The garden level of Wyoming’s State Capitol Building, in Cheyenne, is equipped with six heavy-duty vault doors. They were fabricated in the late 1880s (or very early 1890s) by the Mosler Safe & Lock Company of Cincinnati, Ohio—the same outfit that built the stronghold at Fort Knox.

A quick glance is enough to confirm a hefty lock and handle, but modern passersby would never notice that the imposing doors were also decorated with dreamy landscapes and intricate stenciling. It was all hidden under several coats of paint.

It's not clear whether these landscapes are real or imagined.
It’s not clear whether these landscapes are real or imagined. Courtesy Rachel Girt

The scenes came into view back in May, when the restoration firm EverGreene Architectural Arts began work to return the doors to their original paint colors—part of a larger renovation effort at the Capitol. Until the team started peeling back the layers, “we had no idea that the paintings existed,” writes project spokesperson Rachel Girt in an email.

There are other Mosler doors on the building’s first floor, and those are solid black with a flash of gold pinstriping. The project team figured that the garden-level ones would be the same.

The paintings were hiding in plain sight on doors in the Capitol's garden level.
The paintings were hiding in plain sight on doors in the Capitol’s garden level. Courtesy Rachel Girt

It took a day or two to work on each door. The crew members had a “very finicky” task on their hands, says Mike Carpenter, a project manager from EverGreene who worked on the restoration. They started with sandpaper and razor blades. Then, as the layers came off—first a lusterless brown, then a minty green—the team realized they were spying something sublime. “Once we started seeing the painting, we used less mechanical removal and more solvent,” says Carpenter.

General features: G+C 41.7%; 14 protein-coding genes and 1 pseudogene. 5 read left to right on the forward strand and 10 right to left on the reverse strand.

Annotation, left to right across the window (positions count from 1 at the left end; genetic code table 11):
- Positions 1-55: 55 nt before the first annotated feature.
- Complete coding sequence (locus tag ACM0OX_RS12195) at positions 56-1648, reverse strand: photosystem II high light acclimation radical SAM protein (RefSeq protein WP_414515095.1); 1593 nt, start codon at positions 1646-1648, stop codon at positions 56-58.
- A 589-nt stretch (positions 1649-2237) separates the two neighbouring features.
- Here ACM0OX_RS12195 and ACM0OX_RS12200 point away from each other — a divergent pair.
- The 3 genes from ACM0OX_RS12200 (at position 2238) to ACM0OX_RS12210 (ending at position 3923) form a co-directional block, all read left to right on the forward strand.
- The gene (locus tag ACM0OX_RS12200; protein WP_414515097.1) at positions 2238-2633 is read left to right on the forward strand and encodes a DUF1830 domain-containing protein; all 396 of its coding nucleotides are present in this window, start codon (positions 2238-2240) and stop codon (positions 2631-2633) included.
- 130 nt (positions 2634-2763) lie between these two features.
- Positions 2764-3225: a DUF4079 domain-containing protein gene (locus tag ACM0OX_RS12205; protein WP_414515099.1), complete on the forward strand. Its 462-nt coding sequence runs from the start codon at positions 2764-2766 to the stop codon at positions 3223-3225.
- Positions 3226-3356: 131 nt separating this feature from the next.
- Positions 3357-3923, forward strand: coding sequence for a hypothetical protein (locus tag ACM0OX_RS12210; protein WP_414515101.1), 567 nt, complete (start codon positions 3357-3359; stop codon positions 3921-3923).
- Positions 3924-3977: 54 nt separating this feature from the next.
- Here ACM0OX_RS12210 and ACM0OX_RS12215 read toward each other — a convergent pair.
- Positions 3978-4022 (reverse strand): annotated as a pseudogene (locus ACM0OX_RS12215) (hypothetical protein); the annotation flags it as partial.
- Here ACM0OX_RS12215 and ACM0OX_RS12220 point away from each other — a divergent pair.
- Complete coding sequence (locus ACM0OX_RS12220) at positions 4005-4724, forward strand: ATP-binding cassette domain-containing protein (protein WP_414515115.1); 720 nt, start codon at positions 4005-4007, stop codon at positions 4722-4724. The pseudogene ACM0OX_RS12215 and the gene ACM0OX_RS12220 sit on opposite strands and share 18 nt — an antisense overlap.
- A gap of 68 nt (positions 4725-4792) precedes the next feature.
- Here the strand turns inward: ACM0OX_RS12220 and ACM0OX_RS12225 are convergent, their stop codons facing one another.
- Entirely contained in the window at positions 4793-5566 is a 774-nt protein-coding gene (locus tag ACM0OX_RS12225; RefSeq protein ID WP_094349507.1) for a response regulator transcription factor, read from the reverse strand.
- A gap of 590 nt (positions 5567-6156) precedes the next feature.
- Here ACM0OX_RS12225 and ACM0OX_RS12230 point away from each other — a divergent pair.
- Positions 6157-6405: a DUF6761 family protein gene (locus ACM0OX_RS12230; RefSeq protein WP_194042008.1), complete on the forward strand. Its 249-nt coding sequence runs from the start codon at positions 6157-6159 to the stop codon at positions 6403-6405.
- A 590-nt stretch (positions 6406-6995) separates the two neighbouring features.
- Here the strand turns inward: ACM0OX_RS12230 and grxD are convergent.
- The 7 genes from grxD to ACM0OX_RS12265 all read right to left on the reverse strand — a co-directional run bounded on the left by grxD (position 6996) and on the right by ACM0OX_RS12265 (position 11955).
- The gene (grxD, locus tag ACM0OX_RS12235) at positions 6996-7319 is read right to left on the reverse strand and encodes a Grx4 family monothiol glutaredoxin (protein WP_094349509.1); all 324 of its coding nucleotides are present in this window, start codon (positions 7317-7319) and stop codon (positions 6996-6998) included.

The trick was finding a solvent that would eat off the paint but not the original layer. The restorers also had to contend with rust. A cocktail of paint thinners and other solvents later, they excavated vista after pastoral vista: sun-struck evergreens, cottony clouds, rushing streams, grand rock faces—all painted with oils.

Restoration required scraping and solvents.
Restoration required scraping and solvents. Courtesy Rachel Girt

The paintings are unsigned, and the team behind the Capitol project hasn’t unearthed much information about their creation, or whether they reference any specific vantage point. “We have no idea whether it’s a real scene or fantasy,” Carpenter says.

Tony Ross, chairman of the group overseeing the Capitol renovation, explained to the Casper Star Tribune that installing ornate safes may have been a way to boost the image of a place on the brink of statehood. (Wyoming entered the Union in 1890, becoming the 44th state.) Ross suspects that a stately, swanky building may have shown skeptics that “we’re not just rodeo and horses, we have sophistication.”

The Capitol opened in 1890 and cost $300,000 at the time, according to a brief in the Los Angeles Times that year.

The scenes are flanked by intricate stenciling.
The scenes are flanked by intricate stenciling. Courtesy Rachel Girt

The freshened-up paintings—crisp as a mountain lake and sealed with fresh varnish—will remain in place on the vault doors and go on view to the public beginning July 10, 2019.